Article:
We did, with extra blankets piled on, and slept fairly well. The next morning, we woke up to beeps and flashes. Do you know how many things in your house has a little light on it or sound on it? Our bedside clocks, the microwave, the oven, the computers, the TVs--three of them--set up a little chorus. The refrigerator hummed. Two lights came on we forgot to turn off the day before. The heater fired up.

Guess what we did? Made a pot of coffee as fast as we could, ran to our desks, turned on our computers, and connected to the outside world.

We only got an inkling of what others go through during severe disasters. My heart always goes out them.

Stay safe and warm! And be thankful for your blessings.

Celia Yeary-Romance...and a little bit 'o Texas
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Texas Promise-eBook-Desert Breeze Publishing
Making the Turn-print & eBook-Wings ePress

Saturday, January 8, 2011

READERS' ANSWERS to the Question: What Makes a Good Blog?

Last week I asked the question: What makes a good blog? Twenty authors commented, and others commented on Yahoo loops. Several authors said the same thing, which meant the ideas were important.

The visiting authors:

Terry Spear; Adelle Lauden; Linda Swift; Skhye Purington; Steph Burkhart; Morgan Mandel; Cynthia; Miss Mae; Maggie Toussaint; Cheryl Pierson; Keena Kincaid; Paula Martin; Mona Risk; Pauline Holyoak; Diane Craver; Danielle Thorne; Jennifer Hudson Taylor; LK Hunsaker; Connie Chastain; and Savanna Kougar.

The most often mentioned answer was "a catchy title," one that would get the reader's attention and pique their interest. Another most often named was tags--something I often forget. Photos seemed to be very popular, as well as something different from writing topics.

One reader said, "A reason a visitor doesn't comment might be the difficulty of signing in, especially copying those little curly letters." I agree with this one hundred percent. About one out of four times I try to sign in an author's blog, the process becomes tedious. Much of the time I will not leave a comment.

Other suggestions: keep the blog current, don't stray into controversial subjects, promote your blog, and reflect what you write.

Keena Kincaid suggested a unique view: "Show energy and passion in your blog. People who like to blog often get more visitors, too."

Thank you for the ideas, and while I know they're important doesn't mean I remember to use them enough. I'll make notes of these, and hope to write an article soon.

Celia Yeary-Romance...and a little bit 'o Texas
New Releases
Texas Promise-eBook-Desert Breeze Publishing
Making the Turn-print & eBook-Wings ePress

Monday, January 3, 2011

What Makes a Successful Blog?

This question is often tossed about in discussions, but I've never read concrete rules on how to create and maintain a good blog. The best advice I heard once was that the blogger should have an identity, some facet of the blogger's personality and interests. I do believe a blog about romance books shouldn't espouse a cause of any kind. Those blogs have a place, and I even read a few now and then. But for the writing and publishing business--stick to business.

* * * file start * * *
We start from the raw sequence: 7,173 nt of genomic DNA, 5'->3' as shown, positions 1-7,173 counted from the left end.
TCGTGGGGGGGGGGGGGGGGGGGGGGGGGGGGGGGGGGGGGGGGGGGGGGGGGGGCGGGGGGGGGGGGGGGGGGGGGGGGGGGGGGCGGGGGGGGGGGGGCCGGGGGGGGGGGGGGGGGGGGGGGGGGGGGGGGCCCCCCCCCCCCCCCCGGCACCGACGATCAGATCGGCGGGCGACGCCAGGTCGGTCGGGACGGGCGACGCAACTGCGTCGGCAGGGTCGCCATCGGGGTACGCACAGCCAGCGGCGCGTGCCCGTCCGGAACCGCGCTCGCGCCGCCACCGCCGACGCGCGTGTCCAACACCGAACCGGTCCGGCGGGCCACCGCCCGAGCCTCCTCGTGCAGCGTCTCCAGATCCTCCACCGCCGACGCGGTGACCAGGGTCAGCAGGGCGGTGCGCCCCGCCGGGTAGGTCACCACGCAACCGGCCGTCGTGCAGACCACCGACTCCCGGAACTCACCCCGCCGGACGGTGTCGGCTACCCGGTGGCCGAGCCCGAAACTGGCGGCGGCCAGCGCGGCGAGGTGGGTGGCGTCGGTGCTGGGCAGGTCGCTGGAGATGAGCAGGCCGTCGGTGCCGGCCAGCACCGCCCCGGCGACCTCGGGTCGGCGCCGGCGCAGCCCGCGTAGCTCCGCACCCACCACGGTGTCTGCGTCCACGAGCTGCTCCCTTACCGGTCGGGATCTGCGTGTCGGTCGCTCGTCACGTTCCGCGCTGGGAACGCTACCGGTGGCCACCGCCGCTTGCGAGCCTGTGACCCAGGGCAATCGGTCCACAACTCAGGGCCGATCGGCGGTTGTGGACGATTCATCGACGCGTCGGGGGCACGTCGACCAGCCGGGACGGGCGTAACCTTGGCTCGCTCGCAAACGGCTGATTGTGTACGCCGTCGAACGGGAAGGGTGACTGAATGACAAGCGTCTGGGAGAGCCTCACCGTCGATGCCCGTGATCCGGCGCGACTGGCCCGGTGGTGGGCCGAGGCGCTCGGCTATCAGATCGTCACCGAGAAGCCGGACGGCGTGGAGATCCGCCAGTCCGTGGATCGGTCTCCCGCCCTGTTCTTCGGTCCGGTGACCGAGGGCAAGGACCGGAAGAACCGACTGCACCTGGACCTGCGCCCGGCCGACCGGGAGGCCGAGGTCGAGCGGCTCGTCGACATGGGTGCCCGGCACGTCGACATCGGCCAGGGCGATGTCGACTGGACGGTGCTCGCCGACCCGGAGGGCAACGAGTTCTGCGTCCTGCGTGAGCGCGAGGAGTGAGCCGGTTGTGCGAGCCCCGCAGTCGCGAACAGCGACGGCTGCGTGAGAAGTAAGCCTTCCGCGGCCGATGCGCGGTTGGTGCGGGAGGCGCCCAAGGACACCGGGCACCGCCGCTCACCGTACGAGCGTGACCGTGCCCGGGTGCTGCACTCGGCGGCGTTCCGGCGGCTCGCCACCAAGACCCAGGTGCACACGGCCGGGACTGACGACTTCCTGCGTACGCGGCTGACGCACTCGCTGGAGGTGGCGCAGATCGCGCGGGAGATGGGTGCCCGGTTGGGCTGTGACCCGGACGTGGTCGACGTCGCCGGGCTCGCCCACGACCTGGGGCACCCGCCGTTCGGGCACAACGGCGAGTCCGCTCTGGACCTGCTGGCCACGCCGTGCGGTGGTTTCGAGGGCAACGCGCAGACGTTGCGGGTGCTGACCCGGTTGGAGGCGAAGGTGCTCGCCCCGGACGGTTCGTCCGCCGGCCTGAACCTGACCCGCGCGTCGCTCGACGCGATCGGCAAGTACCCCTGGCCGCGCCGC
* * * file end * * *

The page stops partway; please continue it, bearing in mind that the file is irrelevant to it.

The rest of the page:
For a reference, I studied the stats for my blog between May 2010 and January 2011. The results are surprising. Bottom line, I don't know why readers view my blog, leave or don't leave a comment, or why certain blogs become big hits.

It's still a big mystery, but I do have one encouraging comment: "Many readers view and/or read your blog but do not leave a comment." I always keep that in mind.

The guest blogs' stats are varied. A guest may get many comments, but only a few more pageviews. (Note: I block my own pageviews.) The numbers indicate how many readers open the blog, whether they read it or not. The conclusion here is that I find no commonality among the higher numbers.

Are you curious about my top blogs for a six month period?

Number One blog from these six months: One of my blogs titled "The Victorian Age in America," on June 3, 2010 got 18 comments. Nice, but get this number of pageviews: 497.

Number Two blog of this period: Destination: Berlin-by Stephanie Burkhart, on July 9, 2010 got 13 comments but pageviews? 362.

Interesting, isn't it? If you were a guest on my blog during these six months, I'll tell you your stats if you want to know. E-mail me.

But why did a post about the Victorian Age get so many pageviews? I have no idea.

I haven't formed any solid conclusion to my findings, but I do have a few conjectures on what influences a reader to check your blog: (1) A blog is visited because of the topic, the guest, or the blogger herself. (2) The more a blog is promoted, the more visitors and/or pageviews (3) Curiosity about the unique title.

Do you have any idea why a blog is successful? Please share with all of us--we need it!
Thanks and I'm hoping for many comments and/or pageviews.

Celia Yeary-Romance...and a little bit 'o Texas
New Releases
Texas Promise-eBook-Desert Breeze Publishing
Making the Turn-print & eBook-Wings ePress